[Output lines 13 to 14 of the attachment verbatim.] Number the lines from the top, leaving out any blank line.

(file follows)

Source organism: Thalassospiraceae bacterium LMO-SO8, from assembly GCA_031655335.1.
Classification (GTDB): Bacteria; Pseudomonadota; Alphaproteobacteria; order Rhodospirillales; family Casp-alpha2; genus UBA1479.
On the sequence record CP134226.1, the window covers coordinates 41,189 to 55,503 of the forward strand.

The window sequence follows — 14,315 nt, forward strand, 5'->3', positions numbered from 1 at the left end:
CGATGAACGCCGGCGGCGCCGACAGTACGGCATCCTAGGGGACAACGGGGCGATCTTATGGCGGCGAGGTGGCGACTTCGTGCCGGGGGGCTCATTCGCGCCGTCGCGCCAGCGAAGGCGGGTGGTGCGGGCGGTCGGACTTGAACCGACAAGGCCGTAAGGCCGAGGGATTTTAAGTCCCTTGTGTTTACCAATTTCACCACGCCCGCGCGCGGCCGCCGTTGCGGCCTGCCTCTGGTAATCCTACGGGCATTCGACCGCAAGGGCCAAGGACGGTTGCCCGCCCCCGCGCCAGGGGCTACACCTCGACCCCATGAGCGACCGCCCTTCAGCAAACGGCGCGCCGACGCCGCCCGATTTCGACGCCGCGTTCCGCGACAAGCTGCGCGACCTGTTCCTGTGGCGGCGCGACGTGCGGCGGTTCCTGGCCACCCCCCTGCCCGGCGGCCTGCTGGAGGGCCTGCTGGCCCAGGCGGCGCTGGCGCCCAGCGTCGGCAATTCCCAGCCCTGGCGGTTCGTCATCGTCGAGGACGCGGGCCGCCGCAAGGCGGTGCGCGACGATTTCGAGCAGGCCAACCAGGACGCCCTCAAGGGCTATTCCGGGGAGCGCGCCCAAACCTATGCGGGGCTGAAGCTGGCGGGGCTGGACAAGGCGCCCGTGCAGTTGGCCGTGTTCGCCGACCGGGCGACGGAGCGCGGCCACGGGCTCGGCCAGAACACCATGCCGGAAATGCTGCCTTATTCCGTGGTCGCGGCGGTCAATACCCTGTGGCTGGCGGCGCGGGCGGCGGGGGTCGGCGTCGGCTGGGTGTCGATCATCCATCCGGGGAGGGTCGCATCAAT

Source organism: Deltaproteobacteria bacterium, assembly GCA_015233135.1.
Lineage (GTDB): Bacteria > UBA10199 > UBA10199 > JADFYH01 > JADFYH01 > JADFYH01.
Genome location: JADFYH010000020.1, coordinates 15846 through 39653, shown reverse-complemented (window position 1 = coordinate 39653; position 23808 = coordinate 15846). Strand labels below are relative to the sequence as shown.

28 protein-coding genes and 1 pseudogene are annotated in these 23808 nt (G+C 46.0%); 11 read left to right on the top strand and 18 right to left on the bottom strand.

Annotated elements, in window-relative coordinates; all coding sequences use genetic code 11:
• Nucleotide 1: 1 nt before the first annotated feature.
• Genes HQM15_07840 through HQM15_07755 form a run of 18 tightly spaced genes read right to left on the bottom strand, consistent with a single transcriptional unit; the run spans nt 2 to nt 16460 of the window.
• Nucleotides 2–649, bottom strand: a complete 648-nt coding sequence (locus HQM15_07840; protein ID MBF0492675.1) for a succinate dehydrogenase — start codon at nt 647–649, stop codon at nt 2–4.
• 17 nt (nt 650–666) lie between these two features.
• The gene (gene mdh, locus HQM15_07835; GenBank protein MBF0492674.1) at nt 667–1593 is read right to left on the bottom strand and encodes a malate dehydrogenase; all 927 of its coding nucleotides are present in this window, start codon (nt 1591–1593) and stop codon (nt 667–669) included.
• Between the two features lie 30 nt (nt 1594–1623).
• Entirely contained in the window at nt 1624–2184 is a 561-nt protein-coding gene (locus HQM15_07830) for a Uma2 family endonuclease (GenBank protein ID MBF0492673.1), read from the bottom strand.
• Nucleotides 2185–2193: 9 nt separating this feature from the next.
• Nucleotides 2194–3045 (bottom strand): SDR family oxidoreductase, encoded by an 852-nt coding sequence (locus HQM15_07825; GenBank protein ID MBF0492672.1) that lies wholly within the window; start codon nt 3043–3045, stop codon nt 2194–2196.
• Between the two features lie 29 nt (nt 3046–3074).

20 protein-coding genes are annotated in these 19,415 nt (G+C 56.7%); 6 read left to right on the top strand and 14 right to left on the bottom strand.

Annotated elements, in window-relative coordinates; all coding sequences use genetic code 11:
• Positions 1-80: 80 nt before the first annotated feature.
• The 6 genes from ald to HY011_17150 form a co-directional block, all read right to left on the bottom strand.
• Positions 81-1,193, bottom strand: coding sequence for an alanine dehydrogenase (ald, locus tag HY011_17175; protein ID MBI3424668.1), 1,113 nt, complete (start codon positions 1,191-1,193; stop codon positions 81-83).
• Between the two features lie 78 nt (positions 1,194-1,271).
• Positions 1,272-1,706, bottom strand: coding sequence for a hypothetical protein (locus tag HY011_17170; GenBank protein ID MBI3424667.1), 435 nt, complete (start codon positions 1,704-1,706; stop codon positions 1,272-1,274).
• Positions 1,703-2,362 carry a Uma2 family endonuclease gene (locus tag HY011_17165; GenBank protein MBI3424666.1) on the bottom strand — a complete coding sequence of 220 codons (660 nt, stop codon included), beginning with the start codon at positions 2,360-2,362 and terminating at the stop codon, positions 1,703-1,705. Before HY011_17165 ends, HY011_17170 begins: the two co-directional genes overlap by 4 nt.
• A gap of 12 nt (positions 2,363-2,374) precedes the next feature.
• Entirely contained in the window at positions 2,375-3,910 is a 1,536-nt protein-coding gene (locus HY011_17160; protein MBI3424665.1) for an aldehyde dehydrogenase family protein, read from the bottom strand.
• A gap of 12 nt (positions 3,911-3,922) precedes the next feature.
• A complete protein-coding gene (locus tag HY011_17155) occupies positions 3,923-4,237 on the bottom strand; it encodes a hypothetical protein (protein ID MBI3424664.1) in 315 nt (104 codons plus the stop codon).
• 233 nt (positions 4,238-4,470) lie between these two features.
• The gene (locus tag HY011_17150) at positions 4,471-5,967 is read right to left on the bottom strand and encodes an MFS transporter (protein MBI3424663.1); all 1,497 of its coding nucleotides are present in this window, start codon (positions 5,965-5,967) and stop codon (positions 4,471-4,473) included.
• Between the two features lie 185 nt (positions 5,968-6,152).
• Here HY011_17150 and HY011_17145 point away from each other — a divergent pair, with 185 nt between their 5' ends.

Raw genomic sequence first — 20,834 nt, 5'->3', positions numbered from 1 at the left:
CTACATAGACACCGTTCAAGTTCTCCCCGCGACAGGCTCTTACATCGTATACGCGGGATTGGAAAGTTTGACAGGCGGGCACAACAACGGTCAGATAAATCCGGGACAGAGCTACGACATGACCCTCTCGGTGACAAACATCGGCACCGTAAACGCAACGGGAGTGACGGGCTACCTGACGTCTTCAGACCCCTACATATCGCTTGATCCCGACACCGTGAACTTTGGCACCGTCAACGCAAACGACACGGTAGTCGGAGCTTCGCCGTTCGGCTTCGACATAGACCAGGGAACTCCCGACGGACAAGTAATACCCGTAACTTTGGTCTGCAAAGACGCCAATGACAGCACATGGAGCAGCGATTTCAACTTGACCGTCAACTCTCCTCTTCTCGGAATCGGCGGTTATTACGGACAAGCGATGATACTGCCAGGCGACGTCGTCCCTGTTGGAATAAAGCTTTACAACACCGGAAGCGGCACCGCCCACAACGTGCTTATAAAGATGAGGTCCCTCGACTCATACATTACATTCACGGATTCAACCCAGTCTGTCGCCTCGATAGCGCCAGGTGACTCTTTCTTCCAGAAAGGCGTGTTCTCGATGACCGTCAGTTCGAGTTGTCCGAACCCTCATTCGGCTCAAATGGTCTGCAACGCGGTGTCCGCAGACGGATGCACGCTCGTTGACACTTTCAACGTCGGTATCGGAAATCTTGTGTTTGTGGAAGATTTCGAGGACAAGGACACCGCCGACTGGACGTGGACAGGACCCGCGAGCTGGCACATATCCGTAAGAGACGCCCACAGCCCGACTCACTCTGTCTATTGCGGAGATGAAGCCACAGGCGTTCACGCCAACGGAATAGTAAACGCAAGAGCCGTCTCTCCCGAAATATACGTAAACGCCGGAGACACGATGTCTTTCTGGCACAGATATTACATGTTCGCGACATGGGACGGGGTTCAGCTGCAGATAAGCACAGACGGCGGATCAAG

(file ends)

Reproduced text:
• Nucleotides 2–649, bottom strand: a complete 648-nt coding sequence (locus HQM15_07840; protein ID MBF0492675.1) for a succinate dehydrogenase — start codon at nt 647–649, stop codon at nt 2–4.
• 17 nt (nt 650–666) lie between these two features.